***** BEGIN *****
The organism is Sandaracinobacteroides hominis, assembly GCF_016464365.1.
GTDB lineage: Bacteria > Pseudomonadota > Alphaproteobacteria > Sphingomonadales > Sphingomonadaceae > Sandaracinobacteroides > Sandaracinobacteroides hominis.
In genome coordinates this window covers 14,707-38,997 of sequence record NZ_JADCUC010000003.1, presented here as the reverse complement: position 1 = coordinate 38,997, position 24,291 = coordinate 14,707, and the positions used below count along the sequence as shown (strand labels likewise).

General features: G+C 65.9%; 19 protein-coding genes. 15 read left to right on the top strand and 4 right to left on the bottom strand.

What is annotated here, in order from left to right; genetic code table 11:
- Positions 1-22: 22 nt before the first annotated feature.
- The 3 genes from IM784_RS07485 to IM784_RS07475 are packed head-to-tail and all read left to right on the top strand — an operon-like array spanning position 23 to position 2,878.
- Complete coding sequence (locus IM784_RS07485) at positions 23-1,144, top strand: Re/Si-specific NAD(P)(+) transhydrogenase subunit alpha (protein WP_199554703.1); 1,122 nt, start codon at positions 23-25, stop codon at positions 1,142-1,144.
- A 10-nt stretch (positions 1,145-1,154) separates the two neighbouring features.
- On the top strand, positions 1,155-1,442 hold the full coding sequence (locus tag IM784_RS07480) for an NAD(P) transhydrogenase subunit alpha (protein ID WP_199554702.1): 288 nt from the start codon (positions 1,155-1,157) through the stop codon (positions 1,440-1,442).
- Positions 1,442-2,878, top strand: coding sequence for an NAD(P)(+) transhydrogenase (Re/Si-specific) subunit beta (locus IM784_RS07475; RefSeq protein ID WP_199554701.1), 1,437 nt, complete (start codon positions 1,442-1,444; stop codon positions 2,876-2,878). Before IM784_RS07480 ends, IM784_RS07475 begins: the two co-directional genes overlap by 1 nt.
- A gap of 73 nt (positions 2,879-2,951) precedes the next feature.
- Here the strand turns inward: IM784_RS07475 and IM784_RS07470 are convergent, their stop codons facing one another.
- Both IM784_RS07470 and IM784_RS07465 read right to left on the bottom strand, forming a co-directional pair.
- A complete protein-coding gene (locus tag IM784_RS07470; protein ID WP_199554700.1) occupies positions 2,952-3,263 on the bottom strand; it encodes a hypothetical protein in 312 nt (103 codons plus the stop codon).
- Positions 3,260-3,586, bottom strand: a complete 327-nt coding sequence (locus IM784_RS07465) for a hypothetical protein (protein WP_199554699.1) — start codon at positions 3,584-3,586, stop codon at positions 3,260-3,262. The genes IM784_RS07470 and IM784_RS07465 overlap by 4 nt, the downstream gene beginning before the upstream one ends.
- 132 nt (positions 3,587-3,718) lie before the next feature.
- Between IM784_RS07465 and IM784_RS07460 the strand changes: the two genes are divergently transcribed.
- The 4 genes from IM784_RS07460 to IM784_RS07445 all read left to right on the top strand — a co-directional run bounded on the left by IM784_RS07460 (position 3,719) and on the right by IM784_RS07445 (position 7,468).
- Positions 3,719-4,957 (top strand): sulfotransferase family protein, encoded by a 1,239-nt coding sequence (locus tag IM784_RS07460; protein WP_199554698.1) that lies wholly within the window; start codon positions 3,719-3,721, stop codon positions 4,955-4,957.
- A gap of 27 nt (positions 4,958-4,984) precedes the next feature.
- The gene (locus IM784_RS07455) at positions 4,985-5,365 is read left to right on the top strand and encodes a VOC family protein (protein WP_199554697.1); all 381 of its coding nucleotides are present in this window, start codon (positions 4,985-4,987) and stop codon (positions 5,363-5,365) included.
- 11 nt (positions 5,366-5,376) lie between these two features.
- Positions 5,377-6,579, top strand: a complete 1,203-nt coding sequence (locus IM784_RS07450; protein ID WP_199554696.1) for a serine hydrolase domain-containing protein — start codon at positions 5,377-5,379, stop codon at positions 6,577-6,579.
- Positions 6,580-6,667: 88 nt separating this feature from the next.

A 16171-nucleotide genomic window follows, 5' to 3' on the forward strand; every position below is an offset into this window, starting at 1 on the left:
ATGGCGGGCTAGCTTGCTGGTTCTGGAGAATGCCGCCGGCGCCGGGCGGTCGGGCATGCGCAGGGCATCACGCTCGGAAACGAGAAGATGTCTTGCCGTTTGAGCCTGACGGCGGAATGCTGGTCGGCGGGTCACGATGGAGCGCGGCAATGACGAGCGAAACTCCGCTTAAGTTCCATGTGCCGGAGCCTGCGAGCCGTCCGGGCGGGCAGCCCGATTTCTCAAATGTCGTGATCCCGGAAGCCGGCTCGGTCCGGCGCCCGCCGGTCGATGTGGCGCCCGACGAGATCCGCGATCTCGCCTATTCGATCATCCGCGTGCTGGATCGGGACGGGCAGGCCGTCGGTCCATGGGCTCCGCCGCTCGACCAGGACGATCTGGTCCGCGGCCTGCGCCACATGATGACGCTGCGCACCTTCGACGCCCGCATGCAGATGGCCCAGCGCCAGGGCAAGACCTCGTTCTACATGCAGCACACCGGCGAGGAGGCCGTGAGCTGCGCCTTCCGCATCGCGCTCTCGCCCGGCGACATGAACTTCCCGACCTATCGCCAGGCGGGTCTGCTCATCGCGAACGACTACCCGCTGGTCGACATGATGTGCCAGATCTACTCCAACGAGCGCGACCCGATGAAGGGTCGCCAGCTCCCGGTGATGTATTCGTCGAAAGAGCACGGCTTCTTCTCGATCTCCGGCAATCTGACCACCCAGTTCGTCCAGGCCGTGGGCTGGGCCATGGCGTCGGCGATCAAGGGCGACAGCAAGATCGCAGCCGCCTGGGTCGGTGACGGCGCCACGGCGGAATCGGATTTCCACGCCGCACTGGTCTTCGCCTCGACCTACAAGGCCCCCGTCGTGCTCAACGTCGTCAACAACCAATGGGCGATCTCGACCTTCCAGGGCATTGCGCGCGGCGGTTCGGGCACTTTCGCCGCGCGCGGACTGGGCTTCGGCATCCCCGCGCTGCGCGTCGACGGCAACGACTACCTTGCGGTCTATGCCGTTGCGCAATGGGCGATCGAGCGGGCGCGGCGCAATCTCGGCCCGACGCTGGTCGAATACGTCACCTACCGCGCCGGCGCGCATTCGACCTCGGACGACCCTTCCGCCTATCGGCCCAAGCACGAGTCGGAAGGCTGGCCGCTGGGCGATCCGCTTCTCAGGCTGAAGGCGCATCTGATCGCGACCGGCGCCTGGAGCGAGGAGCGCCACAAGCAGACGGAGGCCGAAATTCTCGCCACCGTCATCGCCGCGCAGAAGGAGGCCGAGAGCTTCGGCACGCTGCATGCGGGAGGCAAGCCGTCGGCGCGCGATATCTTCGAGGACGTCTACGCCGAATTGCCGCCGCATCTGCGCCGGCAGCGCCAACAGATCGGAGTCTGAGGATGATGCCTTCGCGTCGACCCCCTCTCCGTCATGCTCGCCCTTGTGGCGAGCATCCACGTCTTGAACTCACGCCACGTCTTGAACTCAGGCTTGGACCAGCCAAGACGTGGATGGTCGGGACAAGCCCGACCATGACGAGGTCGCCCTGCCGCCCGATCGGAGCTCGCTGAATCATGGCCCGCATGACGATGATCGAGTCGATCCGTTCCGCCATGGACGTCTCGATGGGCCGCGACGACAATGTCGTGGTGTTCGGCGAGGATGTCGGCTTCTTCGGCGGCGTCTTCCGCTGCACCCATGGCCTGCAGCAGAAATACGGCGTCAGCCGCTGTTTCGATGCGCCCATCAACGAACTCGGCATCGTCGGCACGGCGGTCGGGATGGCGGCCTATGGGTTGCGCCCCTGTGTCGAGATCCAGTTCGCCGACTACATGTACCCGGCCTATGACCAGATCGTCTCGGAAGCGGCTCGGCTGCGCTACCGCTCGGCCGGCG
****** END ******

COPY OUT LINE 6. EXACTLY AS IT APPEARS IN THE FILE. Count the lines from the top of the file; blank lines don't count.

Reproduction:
- Positions 1-22: 22 nt before the first annotated feature.